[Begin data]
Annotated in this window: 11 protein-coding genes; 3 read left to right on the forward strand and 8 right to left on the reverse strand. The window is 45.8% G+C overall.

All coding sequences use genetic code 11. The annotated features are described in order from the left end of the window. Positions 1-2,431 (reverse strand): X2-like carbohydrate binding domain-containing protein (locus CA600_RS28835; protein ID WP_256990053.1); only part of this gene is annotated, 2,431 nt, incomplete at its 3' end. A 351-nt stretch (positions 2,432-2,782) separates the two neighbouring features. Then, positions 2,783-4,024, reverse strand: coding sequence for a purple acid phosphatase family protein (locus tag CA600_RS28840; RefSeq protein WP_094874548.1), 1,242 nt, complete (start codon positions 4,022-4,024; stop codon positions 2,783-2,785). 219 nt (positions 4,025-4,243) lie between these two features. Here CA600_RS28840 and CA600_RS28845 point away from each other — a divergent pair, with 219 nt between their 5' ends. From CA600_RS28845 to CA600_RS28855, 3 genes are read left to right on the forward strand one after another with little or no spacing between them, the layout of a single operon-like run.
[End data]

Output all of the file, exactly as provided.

Annotated in this window: 11 protein-coding genes; 3 read left to right on the forward strand and 8 right to left on the reverse strand. The window is 45.8% G+C overall.

All coding sequences use genetic code 11. The annotated features are described in order from the left end of the window. Positions 1-2,431 (reverse strand): X2-like carbohydrate binding domain-containing protein (locus CA600_RS28835; protein ID WP_256990053.1); only part of this gene is annotated, 2,431 nt, incomplete at its 3' end. A 351-nt stretch (positions 2,432-2,782) separates the two neighbouring features. Then, positions 2,783-4,024, reverse strand: coding sequence for a purple acid phosphatase family protein (locus tag CA600_RS28840; RefSeq protein WP_094874548.1), 1,242 nt, complete (start codon positions 4,022-4,024; stop codon positions 2,783-2,785). 219 nt (positions 4,025-4,243) lie between these two features. Here CA600_RS28840 and CA600_RS28845 point away from each other — a divergent pair, with 219 nt between their 5' ends. From CA600_RS28845 to CA600_RS28855, 3 genes are read left to right on the forward strand one after another with little or no spacing between them, the layout of a single operon-like run.